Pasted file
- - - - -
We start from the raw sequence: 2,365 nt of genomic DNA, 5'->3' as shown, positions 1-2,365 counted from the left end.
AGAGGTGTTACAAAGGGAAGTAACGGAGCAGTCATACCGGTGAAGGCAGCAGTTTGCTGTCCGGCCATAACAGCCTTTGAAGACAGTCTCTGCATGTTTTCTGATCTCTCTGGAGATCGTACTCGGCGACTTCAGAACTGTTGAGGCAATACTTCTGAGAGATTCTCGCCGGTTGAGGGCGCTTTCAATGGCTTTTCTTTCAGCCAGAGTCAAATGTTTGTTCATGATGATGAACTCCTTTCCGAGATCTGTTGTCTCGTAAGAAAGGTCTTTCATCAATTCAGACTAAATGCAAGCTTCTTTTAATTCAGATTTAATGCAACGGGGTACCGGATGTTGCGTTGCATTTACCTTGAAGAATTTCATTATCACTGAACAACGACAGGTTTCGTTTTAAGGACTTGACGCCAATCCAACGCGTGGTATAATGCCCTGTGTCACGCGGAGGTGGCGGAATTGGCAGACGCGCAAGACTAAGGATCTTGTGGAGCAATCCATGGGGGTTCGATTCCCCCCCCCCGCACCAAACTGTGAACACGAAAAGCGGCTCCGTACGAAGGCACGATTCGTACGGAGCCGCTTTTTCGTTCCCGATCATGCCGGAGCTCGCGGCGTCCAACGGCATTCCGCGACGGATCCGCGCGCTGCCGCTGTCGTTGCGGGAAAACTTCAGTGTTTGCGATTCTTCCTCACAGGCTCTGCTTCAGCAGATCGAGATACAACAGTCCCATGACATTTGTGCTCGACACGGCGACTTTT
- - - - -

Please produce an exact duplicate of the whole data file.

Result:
We start from the raw sequence: 2,365 nt of genomic DNA, 5'->3' as shown, positions 1-2,365 counted from the left end.
AGAGGTGTTACAAAGGGAAGTAACGGAGCAGTCATACCGGTGAAGGCAGCAGTTTGCTGTCCGGCCATAACAGCCTTTGAAGACAGTCTCTGCATGTTTTCTGATCTCTCTGGAGATCGTACTCGGCGACTTCAGAACTGTTGAGGCAATACTTCTGAGAGATTCTCGCCGGTTGAGGGCGCTTTCAATGGCTTTTCTTTCAGCCAGAGTCAAATGTTTGTTCATGATGATGAACTCCTTTCCGAGATCTGTTGTCTCGTAAGAAAGGTCTTTCATCAATTCAGACTAAATGCAAGCTTCTTTTAATTCAGATTTAATGCAACGGGGTACCGGATGTTGCGTTGCATTTACCTTGAAGAATTTCATTATCACTGAACAACGACAGGTTTCGTTTTAAGGACTTGACGCCAATCCAACGCGTGGTATAATGCCCTGTGTCACGCGGAGGTGGCGGAATTGGCAGACGCGCAAGACTAAGGATCTTGTGGAGCAATCCATGGGGGTTCGATTCCCCCCCCCCGCACCAAACTGTGAACACGAAAAGCGGCTCCGTACGAAGGCACGATTCGTACGGAGCCGCTTTTTCGTTCCCGATCATGCCGGAGCTCGCGGCGTCCAACGGCATTCCGCGACGGATCCGCGCGCTGCCGCTGTCGTTGCGGGAAAACTTCAGTGTTTGCGATTCTTCCTCACAGGCTCTGCTTCAGCAGATCGAGATACAACAGTCCCATGACATTTGTGCTCGACACGGCGACTTTT